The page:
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Dublin: 5°C Friday 28 January 2022

Barefoot pilgrims, 13 masses and 140 rescuers: Busy Reek Sunday climb up Croagh Patrick expected

It’s estimated that between 15,000-25,000 people could take part.

There were 15 callouts to the mountain last year.
There were 15 callouts to the mountain last year.
Image: Mayo Mountain Rescue Team

THE GOOD SUMMER weather is expected to make this weekend’s Reek Sunday climb a bigger event than usual with between 15,000-25,000 pilgrims predicted to take part.

The annual climb of Croagh Patrick is part of the Irish Catholic calendar with the Irish Bishops’ Conference saying that people have been doing it for over 1500 years.

The pilgrimage also means that rescue teams organise the biggest coordinated mountain rescue operation in Ireland each year to keep people safe.

The 764 metre mountain is a difficult climb with some pilgrims choosing to climb in their bare feet in line with tradition.

Rescue teams have been planning for the event for months with the Mayo Mountain Rescue Team (MMRT) and the Order of Malta among those putting preparations in place.

Last year 15 people were assisted from the mountain, with one man suffering a heart attack and another suffering a dislocated shoulder.

Spokesperson for the Order of Malta Ambulance Corps Keelan Moran says that some pilgrims underestimate the difficulty of the climb.

“Extreme caution is urged upon all climbers given the dangers posed by the climb. Climbing conditions towards the peak have continued to deteriorate and as such, we are stressing the importance of climbers being suitably equipped for all weathers, regardless of ground conditions.”

It is imperative that good footwear such as hiking boots be worn, along with suitable clothes and rain gear , as well as sun protection. Although temperatures are expected to be relatively high, we urge climbers to be prepared for sudden downpours or changes in the weather.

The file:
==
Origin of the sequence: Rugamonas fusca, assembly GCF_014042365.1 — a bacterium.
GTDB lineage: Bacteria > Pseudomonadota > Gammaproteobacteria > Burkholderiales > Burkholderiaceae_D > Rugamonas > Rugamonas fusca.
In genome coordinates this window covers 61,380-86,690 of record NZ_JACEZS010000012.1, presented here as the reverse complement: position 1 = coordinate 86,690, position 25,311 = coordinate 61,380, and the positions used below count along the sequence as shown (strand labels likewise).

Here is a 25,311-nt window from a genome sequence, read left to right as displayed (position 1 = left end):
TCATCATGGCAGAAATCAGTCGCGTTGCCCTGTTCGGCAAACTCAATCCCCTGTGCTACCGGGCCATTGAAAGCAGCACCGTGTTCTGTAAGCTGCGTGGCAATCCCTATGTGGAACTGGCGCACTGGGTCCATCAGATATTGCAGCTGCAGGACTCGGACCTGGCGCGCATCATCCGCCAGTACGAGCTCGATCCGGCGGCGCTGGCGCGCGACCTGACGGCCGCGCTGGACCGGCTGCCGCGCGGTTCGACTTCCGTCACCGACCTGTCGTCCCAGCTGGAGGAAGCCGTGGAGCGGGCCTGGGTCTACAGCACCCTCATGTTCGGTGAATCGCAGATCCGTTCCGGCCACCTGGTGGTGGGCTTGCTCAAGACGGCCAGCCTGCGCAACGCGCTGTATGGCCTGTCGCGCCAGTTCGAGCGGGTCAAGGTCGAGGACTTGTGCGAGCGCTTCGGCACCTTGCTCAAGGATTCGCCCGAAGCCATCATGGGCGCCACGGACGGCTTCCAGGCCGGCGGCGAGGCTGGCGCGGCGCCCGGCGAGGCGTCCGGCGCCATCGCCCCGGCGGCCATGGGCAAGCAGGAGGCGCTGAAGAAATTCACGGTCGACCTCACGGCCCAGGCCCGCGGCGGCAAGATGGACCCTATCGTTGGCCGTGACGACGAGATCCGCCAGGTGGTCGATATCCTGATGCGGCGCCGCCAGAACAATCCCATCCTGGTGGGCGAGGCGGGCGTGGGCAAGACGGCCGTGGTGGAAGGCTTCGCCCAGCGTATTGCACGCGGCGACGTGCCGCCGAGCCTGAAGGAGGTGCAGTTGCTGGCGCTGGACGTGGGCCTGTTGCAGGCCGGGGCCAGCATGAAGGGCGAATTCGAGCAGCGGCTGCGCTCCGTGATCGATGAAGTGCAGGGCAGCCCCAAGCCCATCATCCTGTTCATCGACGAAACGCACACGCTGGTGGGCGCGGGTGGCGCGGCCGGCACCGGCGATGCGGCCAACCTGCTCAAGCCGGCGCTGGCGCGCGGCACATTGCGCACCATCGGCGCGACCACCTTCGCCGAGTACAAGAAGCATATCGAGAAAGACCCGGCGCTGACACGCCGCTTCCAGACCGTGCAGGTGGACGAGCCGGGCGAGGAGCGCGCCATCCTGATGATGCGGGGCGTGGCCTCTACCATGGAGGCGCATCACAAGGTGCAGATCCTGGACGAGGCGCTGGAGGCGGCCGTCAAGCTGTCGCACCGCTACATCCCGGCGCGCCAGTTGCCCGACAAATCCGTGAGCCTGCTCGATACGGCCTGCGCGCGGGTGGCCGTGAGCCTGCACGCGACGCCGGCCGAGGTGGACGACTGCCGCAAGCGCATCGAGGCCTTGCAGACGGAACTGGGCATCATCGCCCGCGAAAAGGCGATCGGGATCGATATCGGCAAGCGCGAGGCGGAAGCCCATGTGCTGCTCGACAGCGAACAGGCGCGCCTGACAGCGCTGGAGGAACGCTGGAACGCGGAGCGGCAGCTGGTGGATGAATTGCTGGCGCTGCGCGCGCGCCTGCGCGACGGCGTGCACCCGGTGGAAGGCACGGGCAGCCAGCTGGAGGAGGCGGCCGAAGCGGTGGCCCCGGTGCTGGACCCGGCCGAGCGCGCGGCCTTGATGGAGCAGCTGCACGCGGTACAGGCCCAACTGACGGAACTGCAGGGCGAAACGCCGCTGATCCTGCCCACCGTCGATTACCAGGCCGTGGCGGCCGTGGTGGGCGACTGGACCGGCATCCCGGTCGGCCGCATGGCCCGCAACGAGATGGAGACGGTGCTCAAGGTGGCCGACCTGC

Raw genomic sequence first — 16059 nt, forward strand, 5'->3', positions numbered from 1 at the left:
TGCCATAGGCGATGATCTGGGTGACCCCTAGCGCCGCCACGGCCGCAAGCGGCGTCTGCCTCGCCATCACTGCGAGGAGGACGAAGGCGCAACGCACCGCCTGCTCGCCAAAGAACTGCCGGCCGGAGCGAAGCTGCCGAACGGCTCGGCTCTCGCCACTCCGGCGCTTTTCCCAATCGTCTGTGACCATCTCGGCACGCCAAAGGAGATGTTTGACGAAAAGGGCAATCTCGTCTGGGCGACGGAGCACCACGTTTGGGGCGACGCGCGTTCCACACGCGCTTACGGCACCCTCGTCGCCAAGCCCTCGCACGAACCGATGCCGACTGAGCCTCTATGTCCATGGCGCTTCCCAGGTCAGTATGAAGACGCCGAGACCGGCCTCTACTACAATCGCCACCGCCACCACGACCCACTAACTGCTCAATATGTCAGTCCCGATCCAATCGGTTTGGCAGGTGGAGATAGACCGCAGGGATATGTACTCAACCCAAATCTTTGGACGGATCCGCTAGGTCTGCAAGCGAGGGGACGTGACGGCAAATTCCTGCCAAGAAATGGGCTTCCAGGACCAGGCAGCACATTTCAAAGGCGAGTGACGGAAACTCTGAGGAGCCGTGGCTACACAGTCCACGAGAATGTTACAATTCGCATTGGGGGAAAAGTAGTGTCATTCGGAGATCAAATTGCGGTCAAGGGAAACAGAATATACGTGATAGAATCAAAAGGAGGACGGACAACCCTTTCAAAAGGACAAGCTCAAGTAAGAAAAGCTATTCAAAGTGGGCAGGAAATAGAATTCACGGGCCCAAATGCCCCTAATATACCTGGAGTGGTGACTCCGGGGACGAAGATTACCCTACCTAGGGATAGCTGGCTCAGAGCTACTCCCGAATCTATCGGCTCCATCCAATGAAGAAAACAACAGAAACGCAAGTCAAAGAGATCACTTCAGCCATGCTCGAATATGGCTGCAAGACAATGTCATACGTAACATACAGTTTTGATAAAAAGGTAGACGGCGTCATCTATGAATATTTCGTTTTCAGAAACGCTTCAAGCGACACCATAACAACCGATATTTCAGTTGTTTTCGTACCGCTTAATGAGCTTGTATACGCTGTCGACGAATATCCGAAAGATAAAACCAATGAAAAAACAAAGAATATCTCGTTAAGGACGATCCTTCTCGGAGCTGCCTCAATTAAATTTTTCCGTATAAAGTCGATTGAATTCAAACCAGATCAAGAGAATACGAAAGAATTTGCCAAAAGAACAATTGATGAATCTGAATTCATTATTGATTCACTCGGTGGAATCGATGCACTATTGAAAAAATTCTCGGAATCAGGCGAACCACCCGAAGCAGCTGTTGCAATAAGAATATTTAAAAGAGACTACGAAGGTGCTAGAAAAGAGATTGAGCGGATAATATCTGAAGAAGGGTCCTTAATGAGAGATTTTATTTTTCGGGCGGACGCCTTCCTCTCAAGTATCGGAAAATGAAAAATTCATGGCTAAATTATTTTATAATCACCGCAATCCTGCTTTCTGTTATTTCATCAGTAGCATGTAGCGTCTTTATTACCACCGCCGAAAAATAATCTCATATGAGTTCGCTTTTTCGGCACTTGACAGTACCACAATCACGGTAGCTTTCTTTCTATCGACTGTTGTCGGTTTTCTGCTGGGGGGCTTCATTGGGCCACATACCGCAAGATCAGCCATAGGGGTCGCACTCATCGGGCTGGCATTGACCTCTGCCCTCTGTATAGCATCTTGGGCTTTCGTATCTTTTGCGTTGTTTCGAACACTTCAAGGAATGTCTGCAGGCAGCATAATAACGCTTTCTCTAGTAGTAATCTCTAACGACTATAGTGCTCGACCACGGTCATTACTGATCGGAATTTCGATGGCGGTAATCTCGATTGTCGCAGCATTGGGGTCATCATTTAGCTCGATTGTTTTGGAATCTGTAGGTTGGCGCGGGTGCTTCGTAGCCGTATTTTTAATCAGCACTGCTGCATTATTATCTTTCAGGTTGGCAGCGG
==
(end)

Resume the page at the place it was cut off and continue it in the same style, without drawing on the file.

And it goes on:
The Order of Malta also notes that participation in the climb has fallen in recent years but that the spell of good weather this year is expected to attract a larger number of pilgrims.

The Mayo Mountain Rescue Team says that about 140 mountain rescue personnel from Ireland and the UK will be coming to Mayo to assist with the operation.

This will include personnel from Mountain Rescue Ireland, the Civil Defence, the Irish Air Corps, An Garda Síochana, Mayo County Council and the Irish Coast Guard.

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File Photo A retired parish priest has called for badly eroded sacred mountain Croagh Patrick to be declared off limits for many activities until a proper conservation plan is implemented. Fr Tony King wants the 764m mountain to be off-limits to extreme s Some pilgrims decide to do the climb in their bare feet. Source: Photocall Ireland

Church authorities are also involved in the organisation of the pilgrimage and the maintenance of safety on the mountain.

The first mass of the weekend-long event took place yesterday morning at the summit of Croagh Patrick with another mass yesterday evening at the bass of the mountain.

The official beginning of the pilgrimage begins this evening when Archbishop Michael Neary celebrates mass in Saint Mary’s Church in Westport at 6.30pm.

Mass will then be held on the summit of the mountain on the hour from 8am to 2pm tomorrow and three other masses will be held in local churches.

The Irish Bishops’ Conference is also advising pilgrims that confessions will be taken on the summit of Croagh Patrick from 7.30am until 2pm tomorrow.

About the author:

Rónán Duffy

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